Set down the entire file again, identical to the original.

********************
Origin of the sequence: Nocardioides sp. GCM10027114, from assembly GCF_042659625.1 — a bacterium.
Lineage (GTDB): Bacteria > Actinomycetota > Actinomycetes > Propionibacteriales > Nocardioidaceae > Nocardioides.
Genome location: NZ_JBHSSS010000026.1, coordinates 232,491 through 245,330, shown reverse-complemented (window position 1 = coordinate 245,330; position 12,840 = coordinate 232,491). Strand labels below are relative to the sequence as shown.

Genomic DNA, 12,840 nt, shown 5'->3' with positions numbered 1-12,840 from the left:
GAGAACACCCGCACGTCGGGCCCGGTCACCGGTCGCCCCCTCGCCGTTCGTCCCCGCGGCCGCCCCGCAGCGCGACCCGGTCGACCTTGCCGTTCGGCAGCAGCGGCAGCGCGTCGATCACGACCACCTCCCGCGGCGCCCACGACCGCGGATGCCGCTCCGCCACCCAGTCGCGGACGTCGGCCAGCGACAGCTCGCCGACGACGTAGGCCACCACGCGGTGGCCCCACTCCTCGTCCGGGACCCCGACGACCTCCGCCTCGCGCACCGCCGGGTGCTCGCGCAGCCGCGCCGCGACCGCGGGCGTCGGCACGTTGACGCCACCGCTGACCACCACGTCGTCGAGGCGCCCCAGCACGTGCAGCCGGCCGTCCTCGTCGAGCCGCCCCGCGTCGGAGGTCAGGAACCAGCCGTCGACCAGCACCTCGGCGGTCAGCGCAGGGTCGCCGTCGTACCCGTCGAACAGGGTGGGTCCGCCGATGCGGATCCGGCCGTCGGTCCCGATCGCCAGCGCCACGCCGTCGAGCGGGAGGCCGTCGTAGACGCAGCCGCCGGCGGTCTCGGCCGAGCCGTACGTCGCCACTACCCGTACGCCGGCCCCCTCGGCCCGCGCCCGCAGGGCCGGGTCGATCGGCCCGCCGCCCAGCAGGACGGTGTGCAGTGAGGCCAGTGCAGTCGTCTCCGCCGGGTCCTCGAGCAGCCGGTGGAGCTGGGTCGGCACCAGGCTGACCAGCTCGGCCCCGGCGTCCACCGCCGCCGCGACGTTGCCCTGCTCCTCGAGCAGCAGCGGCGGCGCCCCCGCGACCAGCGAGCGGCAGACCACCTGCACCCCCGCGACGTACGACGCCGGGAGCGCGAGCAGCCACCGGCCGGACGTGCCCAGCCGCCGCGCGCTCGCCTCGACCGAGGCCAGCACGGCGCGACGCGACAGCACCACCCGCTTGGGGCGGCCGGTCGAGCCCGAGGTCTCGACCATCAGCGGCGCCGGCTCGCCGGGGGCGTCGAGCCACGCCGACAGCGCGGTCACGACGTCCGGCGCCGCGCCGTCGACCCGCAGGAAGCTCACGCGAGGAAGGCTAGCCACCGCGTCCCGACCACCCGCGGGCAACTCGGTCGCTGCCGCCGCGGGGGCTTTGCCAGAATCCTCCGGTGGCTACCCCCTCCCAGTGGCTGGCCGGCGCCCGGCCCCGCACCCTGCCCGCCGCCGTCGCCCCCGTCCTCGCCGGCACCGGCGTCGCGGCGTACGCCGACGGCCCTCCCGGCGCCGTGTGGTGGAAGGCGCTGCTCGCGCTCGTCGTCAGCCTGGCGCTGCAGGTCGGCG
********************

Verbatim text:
Origin of the sequence: Nocardioides sp. GCM10027114, from assembly GCF_042659625.1 — a bacterium.
Lineage (GTDB): Bacteria > Actinomycetota > Actinomycetes > Propionibacteriales > Nocardioidaceae > Nocardioides.
Genome location: NZ_JBHSSS010000026.1, coordinates 232,491 through 245,330, shown reverse-complemented (window position 1 = coordinate 245,330; position 12,840 = coordinate 232,491). Strand labels below are relative to the sequence as shown.

Genomic DNA, 12,840 nt, shown 5'->3' with positions numbered 1-12,840 from the left:
GAGAACACCCGCACGTCGGGCCCGGTCACCGGTCGCCCCCTCGCCGTTCGTCCCCGCGGCCGCCCCGCAGCGCGACCCGGTCGACCTTGCCGTTCGGCAGCAGCGGCAGCGCGTCGATCACGACCACCTCCCGCGGCGCCCACGACCGCGGATGCCGCTCCGCCACCCAGTCGCGGACGTCGGCCAGCGACAGCTCGCCGACGACGTAGGCCACCACGCGGTGGCCCCACTCCTCGTCCGGGACCCCGACGACCTCCGCCTCGCGCACCGCCGGGTGCTCGCGCAGCCGCGCCGCGACCGCGGGCGTCGGCACGTTGACGCCACCGCTGACCACCACGTCGTCGAGGCGCCCCAGCACGTGCAGCCGGCCGTCCTCGTCGAGCCGCCCCGCGTCGGAGGTCAGGAACCAGCCGTCGACCAGCACCTCGGCGGTCAGCGCAGGGTCGCCGTCGTACCCGTCGAACAGGGTGGGTCCGCCGATGCGGATCCGGCCGTCGGTCCCGATCGCCAGCGCCACGCCGTCGAGCGGGAGGCCGTCGTAGACGCAGCCGCCGGCGGTCTCGGCCGAGCCGTACGTCGCCACTACCCGTACGCCGGCCCCCTCGGCCCGCGCCCGCAGGGCCGGGTCGATCGGCCCGCCGCCCAGCAGGACGGTGTGCAGTGAGGCCAGTGCAGTCGTCTCCGCCGGGTCCTCGAGCAGCCGGTGGAGCTGGGTCGGCACCAGGCTGACCAGCTCGGCCCCGGCGTCCACCGCCGCCGCGACGTTGCCCTGCTCCTCGAGCAGCAGCGGCGGCGCCCCCGCGACCAGCGAGCGGCAGACCACCTGCACCCCCGCGACGTACGACGCCGGGAGCGCGAGCAGCCACCGGCCGGACGTGCCCAGCCGCCGCGCGCTCGCCTCGACCGAGGCCAGCACGGCGCGACGCGACAGCACCACCCGCTTGGGGCGGCCGGTCGAGCCCGAGGTCTCGACCATCAGCGGCGCCGGCTCGCCGGGGGCGTCGAGCCACGCCGACAGCGCGGTCACGACGTCCGGCGCCGCGCCGTCGACCCGCAGGAAGCTCACGCGAGGAAGGCTAGCCACCGCGTCCCGACCACCCGCGGGCAACTCGGTCGCTGCCGCCGCGGGGGCTTTGCCAGAATCCTCCGGTGGCTACCCCCTCCCAGTGGCTGGCCGGCGCCCGGCCCCGCACCCTGCCCGCCGCCGTCGCCCCCGTCCTCGCCGGCACCGGCGTCGCGGCGTACGCCGACGGCCCTCCCGGCGCCGTGTGGTGGAAGGCGCTGCTCGCGCTCGTCGTCAGCCTGGCGCTGCAGGTCGGCG